The fan is on the dresser. His mail is on the floor. Tara is on top. His hands are gripping each hip like a pair of octopuses (octopi? she wonders, am I smarter than a fifth grader?). It’s not her first choice, but necessary, and better than missionary.
He greeted her at the door with a note. She wonders now if it’s the same note every time, if he reuses it or writes a new one.
Please look straight at me when you talk, but you don’t have to slow down or talk loud, just speak normally.
His hands were like butterflies, sketching the air so beautifully she almost understood, but handed him the pencil anyway. Each time he silently thrusts into her, she dubs his voice in her head, amusing herself by giving him accents, or a particularly high or low voice.
His mouth is knit shut but his hands are stars—the sign he makes, she knows. He presses it into her breast and her belly, as if he could send the words inside her, too, through her “little extra” (“Tara’s got a little extra in all the right places, I know you’ll love her,” so deftly phrased and yet humiliating when waiting for a caller to say yes, yes to rent and savings and crème brulee at Sorrel). The knuckles pushing into her stomach start to hurt, and she takes his hand away, smiling, and strokes his arm. He takes her hand, spreads her fingers with his and tries to make her make the sign.
Learning the words in fifty different languages in grade three, Mrs. Bradshaw unveiling her surprise on the last day of school, “This one I know you all can do—and I know you will know it the rest of your life! And guess what? This one gesture means all three words! Can you all do it?”
They could. She won’t.
Everyone has a boundary and this one is the fence Tara rides every month, coyotes out, cattle in, her dad still calls cheerfully at the early darkness of late October, the last day he'll ride out before the snows come and it’s a tractor job. You have to have something, she thinks, something you won’t do, no matter how much. Something you still own.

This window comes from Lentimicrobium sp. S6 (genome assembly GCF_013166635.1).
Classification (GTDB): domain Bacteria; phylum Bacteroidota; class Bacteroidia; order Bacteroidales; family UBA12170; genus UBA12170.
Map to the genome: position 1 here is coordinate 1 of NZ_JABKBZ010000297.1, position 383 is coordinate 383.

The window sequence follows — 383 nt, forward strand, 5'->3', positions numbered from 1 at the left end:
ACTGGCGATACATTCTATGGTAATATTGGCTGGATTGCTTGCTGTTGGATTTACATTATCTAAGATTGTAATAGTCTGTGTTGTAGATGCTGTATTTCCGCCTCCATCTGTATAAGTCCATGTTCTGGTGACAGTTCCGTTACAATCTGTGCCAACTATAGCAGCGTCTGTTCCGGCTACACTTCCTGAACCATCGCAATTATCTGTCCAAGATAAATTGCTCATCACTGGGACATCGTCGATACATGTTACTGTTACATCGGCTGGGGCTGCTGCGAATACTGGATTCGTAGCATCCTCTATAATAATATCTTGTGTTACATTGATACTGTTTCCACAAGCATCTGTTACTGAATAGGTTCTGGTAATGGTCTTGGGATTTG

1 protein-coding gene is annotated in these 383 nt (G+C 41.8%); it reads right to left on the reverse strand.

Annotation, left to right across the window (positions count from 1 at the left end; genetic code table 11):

His hands are like knives, he wants her to say it, he’s pushing her fingers, trying to fold down the two in the middle, and when she makes a fist like a stone he pries her pinky until it bends back and she punches him hard in the nose with her other hand, her strong southpaw arm straight down, punching through and not to, like you’re aiming for the back of his skull, sweetheart, and he will take his hands right off you. Then run.
Tara does not run. She reaches between her legs and holds the base of the condom around him, his penis now a Grinch’s heart, two sizes too small. His hands are on his face, the blood is running out between his fingers.
She washes her hands and puts her skirt and blouse back on, in the bathroom, fairly quickly.
There is a high keening, at first she thinks the air conditioner has broken, and then she sees his mouth open, his chest heaving each time he gulps and resets, the sound coming in waves. His hands are balls, his eyes puckered. Tara crosses to the dresser, glances at the fan, easy to count, snaps it shut, squares the bills, puts them in her purse. He is still keening, high and thin and slightly broken, the harmonica from the bottom of her brother’s toy chest. As she shuts the door, she turns the handle, slows the closing to make no shudder in the wall.
She crosses the lobby, smiling impersonally at the concierge, I was here to see a friend, you are the help, and steps into the sun, blind until she roots out her probably-real-Chanels. Sonchai is across the street, her driver’s rock-star parking karma attributed by himself to excellent behavior in a previous life. She catches his eye and waves.
whipchick's favorite creme brulee is the cucumber version at The Admiral in Asheville - a place that looks like they fix transmissions during the day and serve food at night, but is nevertheless amazing. Try the arugula/roquefort/hazelnut/apple salad.